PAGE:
What happens in an estuary doesn't stay there: patterns of biotic connectivity resulting from long term ecological research

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dc.contributor.author Mather, Martha E .
dc.contributor.author Finn, John T.
dc.contributor.author Kennedy, Cristina G.
dc.contributor.author Deegan, Linda A.
dc.contributor.author Smith, Joseph M.
dc.date.accessioned 2013-10-03T20:59:50Z
dc.date.available 2013-10-03T20:59:50Z
dc.date.issued 2013-10-03
dc.identifier.uri http://hdl.handle.net/2097/16604
dc.description.abstract The paucity of data on migratory connections and an incomplete understanding of how mobile organisms use geographically separate areas have been obstacles to understanding coastal dynamics. Research on acoustically tagged striped bass (Morone saxatilis) at the Plum Island Ecosystems (PIE) Long Term Ecological Research site, Massachusetts, documents intriguing patterns of biotic connectivity (i.e., long-distance migration between geographically distinct areas). First, the striped bass tagged at PIE migrated southward along the coast using different routes. Second, these tagged fish exhibited strong fidelity and specificity to PIE. For example, across multiple years, tagged striped bass resided in PIE waters for an average of 1.5–2.5 months per year (means: 51–72 days; range 2–122 days), left this estuary in fall, then returned in subsequent years. Third, this specificity and fidelity connected PIE to other locations. The fish exported nutrients and energy to at least three other coastal locations through biomass added as growth. These results demonstrate that what happens in an individual estuary can affect other estuaries. Striped bass that use tightly connected routes to feed in specific estuaries should have greater across-system impacts than fish that are equally likely to go anywhere. Consequently, variations in when, where, and how fish migrate can alter across-estuary impacts. en_US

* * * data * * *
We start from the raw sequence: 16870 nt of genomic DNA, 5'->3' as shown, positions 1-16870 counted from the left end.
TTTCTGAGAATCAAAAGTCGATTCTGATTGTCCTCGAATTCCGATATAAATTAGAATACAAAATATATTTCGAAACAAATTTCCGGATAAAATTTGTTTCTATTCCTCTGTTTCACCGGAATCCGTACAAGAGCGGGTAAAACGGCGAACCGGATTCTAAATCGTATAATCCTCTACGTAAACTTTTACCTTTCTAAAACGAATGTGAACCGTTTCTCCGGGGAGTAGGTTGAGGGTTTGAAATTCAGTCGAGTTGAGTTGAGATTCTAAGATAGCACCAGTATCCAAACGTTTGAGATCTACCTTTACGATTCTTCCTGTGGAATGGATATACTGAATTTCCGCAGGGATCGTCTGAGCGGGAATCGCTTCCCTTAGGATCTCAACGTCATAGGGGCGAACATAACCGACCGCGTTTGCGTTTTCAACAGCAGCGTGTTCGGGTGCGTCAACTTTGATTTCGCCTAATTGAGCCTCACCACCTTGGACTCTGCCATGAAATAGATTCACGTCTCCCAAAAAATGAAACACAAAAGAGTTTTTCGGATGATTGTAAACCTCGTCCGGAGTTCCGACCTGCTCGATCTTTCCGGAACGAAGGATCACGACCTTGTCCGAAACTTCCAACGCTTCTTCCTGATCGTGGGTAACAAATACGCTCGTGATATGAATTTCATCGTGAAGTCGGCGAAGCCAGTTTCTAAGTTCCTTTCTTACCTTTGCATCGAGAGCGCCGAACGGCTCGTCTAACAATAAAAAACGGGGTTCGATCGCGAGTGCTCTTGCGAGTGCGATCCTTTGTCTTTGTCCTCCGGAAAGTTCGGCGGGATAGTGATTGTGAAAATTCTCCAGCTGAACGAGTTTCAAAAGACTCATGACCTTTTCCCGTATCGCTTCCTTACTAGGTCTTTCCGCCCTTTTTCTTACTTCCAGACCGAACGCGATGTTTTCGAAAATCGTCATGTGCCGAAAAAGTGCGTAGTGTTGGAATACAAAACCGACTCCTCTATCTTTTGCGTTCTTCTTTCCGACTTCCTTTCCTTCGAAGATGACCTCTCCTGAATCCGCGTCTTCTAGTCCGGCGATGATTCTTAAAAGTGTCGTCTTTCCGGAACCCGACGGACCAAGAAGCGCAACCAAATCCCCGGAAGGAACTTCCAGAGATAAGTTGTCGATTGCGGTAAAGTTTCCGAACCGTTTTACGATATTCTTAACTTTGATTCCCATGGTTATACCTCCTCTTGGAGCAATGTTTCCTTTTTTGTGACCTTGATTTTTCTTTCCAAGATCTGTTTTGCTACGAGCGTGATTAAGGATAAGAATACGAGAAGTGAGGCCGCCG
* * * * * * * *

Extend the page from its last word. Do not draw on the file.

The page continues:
dc.language.iso en_US en_US
dc.relation.uri http://dx.doi.org/10.5670/oceanog.2013.60 en_US
dc.rights Permission to archive granted by the Oceanography Society, September 12, 2013. en_US
dc.subject Estuaries en_US
dc.subject Migratory connections en_US
dc.subject Striped bass en_US
dc.subject Plum Island Ecosystems Long Term Ecological Research site en_US
dc.title What happens in an estuary doesn't stay there: patterns of biotic connectivity resulting from long term ecological research en_US
dc.type Article (publisher version) en_US
dc.date.published 2013 en_US
dc.citation.doi doi:10.5670/oceanog.2013.60 en_US
dc.citation.epage 179 en_US
dc.citation.issue 3 en_US
dc.citation.jtitle Oceanography en_US
dc.citation.spage 168 en_US
dc.citation.volume 26 en_US
dc.contributor.authoreid mmather en_US

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